IBM Research’s lead

We compared ReGen to the top systems of the WebNLG 2020 Challenge, a well-regarded public challenge for multilingual bi-directional generation between text and knowledge graph.

WebNLG is a difficult challenge. Its dataset is relatively small (13K train, 1.7K dev, 1.8K test) and includes unseen categories at test time. ReGen establishes new state-of-the-art results WebNLG 2020 Challenge dataset by large margins for both T2G and G2T direction, as demonstrated in Table 1 and Table 2.

On the much larger dataset TekGen (6.3M train, 5Kdev, 50K test), ReGen shows consistent gains for using Reinforced Generation, validating its use for large data operating points, as shown in Table 3 and Table 4.

We present results for both datasets, using well established metrics such as BLEU, METEOR, chrF++ for text generation. For graph generation, we use F1, Precision, Recall for nodes and edges with different levels of matching (exact, partial, strict, entity type) as defined by the WebNLG 2020 Challenge. Note, we only report results for exact match in Table 3 and Table 4, full results are in our paper (Dognin, et al., 2021).

Table 1: G2T best results for WebNLG 2020 Challenge dataset. The first four rows were the Challenge top performers. Results for IBM Research ReGen CE and RL systems show gains from using Reinforcement Learning. Our ReGen-RL is the best system overall, fine-tuning a t5-large model using METEOR reward.

WebNLG G2T Team/model BLEU ↑ BLEU↑ NLTK METEOR↑ chrF++↑
Amazon AI (Shanghai) (Guo, et al., 2020) 0.540 0.535 0.417 0.690
OSU Neural NLG (Li, et al., 2020) 0.535 0.532 0.414 0.688
Facebook FBConvAI (Yang, et al., 2020) 0.527 0.523 0.413 0.686
Google bt5 (Agarwal, et al., 2020) 0.517 0.517 0.411 0.679
IBM Research ReGen-CE (Dognin, et al., 2021) 0.553 0.549 0.418 0.694
IBM Research ReGen-RL (Dognin, et al., 2021) 0.563 0.559 0.425 0.706

Table 2: T2G best results for WebNLG 2020 Challenge dataset. The top two rows were the Challenge top performers. ReGen models improve upon all metrics for all matching schemes, providing new state-of-the-art results.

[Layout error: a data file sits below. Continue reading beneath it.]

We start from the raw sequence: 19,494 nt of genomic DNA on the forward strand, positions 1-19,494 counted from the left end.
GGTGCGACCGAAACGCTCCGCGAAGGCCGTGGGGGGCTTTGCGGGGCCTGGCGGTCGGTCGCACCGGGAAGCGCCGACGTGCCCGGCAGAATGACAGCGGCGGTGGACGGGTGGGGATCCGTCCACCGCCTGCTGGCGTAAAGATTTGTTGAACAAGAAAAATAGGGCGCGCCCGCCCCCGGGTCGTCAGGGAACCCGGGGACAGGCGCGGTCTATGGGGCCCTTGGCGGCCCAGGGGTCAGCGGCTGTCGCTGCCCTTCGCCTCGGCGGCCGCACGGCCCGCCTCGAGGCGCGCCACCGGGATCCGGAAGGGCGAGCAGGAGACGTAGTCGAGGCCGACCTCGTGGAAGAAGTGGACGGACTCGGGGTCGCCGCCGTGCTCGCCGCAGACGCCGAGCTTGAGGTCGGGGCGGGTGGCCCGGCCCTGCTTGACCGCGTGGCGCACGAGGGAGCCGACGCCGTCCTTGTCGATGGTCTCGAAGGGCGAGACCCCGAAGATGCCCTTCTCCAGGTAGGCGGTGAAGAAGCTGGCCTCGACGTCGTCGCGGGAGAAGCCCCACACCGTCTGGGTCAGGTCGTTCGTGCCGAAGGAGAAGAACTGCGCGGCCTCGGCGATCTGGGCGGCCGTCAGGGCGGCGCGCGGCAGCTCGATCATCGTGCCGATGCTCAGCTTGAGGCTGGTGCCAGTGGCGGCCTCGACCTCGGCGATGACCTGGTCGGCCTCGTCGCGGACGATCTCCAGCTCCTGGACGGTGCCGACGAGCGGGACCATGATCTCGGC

WebNLG T2G Team/model F1 ↑ Precision↑ Recall↑
Amazon AI (Shanghai) (Guo, et al., 2020) 0.689 0.689 0.690
Google bt5 (Agarwal, et al., 2020) 0.682 0.670 0.701
IBM Research ReGen-CE (Dognin, et al., 2021) 0.723 0.714 0.738
IBM Research ReGen-RL (Dognin, et al., 2021) 0.720 0.712 0.734

Table 3: G2T TekGen Results: IBM Research ReGen-CE establishes a baseline on the large TekGen dataset. ReGen-RL consistently improves upon this baseline on all metrics for T2G generation.

TekGen G2T Model BLEU ↑ BLEU↑ NLTK METEOR↑ chrF++
Amazon AI (Shanghai) (Guo, et al., 2020) 0.241 0.242 0.233 0.405
Google bt5 (Agarwal, et al., 2020) 0.262 0.262 0.242 0.422

Table 4: T2G TekGen Results: IBM Research ReGen-CE establishes a baseline on the large TekGen dataset. ReGen-RL improves results on the test set compared to ReGen-CE on all metrics for text-to-graph generation.

TekGen T2G Model F1 ↑ Precision↑ Recall↑
IBM ReGen-CE (Dognin, et al., 2021) 0.619 0.605 0.643
IBM ReGen-RL (Dognin, et al., 2021) 0.623 0.610 0.647

Future work

Multiple exciting directions of research can now be explored given our current work:

  1. Very large graph construction from large datasets of text is the ultimate goal for this research and ReGen is one step forward in that direction.
  2. Reward definition can allow for constrained generation in terms of structure and content, which can be beneficial for applications where constrained generated output is required.
  3. Fairness and Trust is another angle of investigation in this paradigm for both generation directions as starting point PLMs may display bias from its own training data.

Details

ReGen code will be released in the companion GitHub repos.

IBM Researchers involved with this work are Pierre Dognin (tech lead), Inkit Padhi, Igor Melnyk, and Payel Das.

Bibliography